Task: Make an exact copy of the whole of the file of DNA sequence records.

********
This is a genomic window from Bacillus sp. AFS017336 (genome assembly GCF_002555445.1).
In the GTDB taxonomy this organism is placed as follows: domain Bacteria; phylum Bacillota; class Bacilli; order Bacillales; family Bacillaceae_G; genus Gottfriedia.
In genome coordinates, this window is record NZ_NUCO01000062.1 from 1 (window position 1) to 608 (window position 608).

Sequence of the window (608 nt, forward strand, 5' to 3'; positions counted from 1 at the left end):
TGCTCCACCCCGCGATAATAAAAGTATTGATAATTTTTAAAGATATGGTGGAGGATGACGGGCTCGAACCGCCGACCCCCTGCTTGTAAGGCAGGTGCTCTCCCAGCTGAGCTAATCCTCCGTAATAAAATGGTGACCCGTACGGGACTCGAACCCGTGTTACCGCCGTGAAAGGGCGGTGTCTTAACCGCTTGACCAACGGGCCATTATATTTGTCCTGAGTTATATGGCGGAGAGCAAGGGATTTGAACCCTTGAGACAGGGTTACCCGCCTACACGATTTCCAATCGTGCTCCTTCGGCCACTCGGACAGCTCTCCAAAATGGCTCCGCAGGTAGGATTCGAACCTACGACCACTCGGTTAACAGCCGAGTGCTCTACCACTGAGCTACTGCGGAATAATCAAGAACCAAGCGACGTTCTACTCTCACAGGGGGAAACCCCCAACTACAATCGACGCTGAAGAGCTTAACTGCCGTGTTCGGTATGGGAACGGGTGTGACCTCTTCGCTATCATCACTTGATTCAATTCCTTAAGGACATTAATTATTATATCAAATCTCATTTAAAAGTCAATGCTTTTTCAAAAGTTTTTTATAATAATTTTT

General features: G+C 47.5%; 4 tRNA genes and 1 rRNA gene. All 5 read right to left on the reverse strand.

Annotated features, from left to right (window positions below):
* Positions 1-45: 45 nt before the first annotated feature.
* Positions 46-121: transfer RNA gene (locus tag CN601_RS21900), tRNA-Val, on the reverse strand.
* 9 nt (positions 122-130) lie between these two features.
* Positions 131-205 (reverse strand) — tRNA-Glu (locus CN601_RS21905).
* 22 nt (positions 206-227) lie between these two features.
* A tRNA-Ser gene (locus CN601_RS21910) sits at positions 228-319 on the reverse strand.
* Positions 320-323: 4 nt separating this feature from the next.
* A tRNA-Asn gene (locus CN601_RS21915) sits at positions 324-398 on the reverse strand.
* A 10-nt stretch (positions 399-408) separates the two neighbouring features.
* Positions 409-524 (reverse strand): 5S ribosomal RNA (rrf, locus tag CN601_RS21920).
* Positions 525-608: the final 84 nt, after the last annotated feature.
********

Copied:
This is a genomic window from Bacillus sp. AFS017336 (genome assembly GCF_002555445.1).
In the GTDB taxonomy this organism is placed as follows: domain Bacteria; phylum Bacillota; class Bacilli; order Bacillales; family Bacillaceae_G; genus Gottfriedia.
In genome coordinates, this window is record NZ_NUCO01000062.1 from 1 (window position 1) to 608 (window position 608).

Sequence of the window (608 nt, forward strand, 5' to 3'; positions counted from 1 at the left end):
TGCTCCACCCCGCGATAATAAAAGTATTGATAATTTTTAAAGATATGGTGGAGGATGACGGGCTCGAACCGCCGACCCCCTGCTTGTAAGGCAGGTGCTCTCCCAGCTGAGCTAATCCTCCGTAATAAAATGGTGACCCGTACGGGACTCGAACCCGTGTTACCGCCGTGAAAGGGCGGTGTCTTAACCGCTTGACCAACGGGCCATTATATTTGTCCTGAGTTATATGGCGGAGAGCAAGGGATTTGAACCCTTGAGACAGGGTTACCCGCCTACACGATTTCCAATCGTGCTCCTTCGGCCACTCGGACAGCTCTCCAAAATGGCTCCGCAGGTAGGATTCGAACCTACGACCACTCGGTTAACAGCCGAGTGCTCTACCACTGAGCTACTGCGGAATAATCAAGAACCAAGCGACGTTCTACTCTCACAGGGGGAAACCCCCAACTACAATCGACGCTGAAGAGCTTAACTGCCGTGTTCGGTATGGGAACGGGTGTGACCTCTTCGCTATCATCACTTGATTCAATTCCTTAAGGACATTAATTATTATATCAAATCTCATTTAAAAGTCAATGCTTTTTCAAAAGTTTTTTATAATAATTTTT

General features: G+C 47.5%; 4 tRNA genes and 1 rRNA gene. All 5 read right to left on the reverse strand.

Annotated features, from left to right (window positions below):
* Positions 1-45: 45 nt before the first annotated feature.
* Positions 46-121: transfer RNA gene (locus tag CN601_RS21900), tRNA-Val, on the reverse strand.
* 9 nt (positions 122-130) lie between these two features.
* Positions 131-205 (reverse strand) — tRNA-Glu (locus CN601_RS21905).
* 22 nt (positions 206-227) lie between these two features.
* A tRNA-Ser gene (locus CN601_RS21910) sits at positions 228-319 on the reverse strand.
* Positions 320-323: 4 nt separating this feature from the next.
* A tRNA-Asn gene (locus CN601_RS21915) sits at positions 324-398 on the reverse strand.
* A 10-nt stretch (positions 399-408) separates the two neighbouring features.
* Positions 409-524 (reverse strand): 5S ribosomal RNA (rrf, locus tag CN601_RS21920).
* Positions 525-608: the final 84 nt, after the last annotated feature.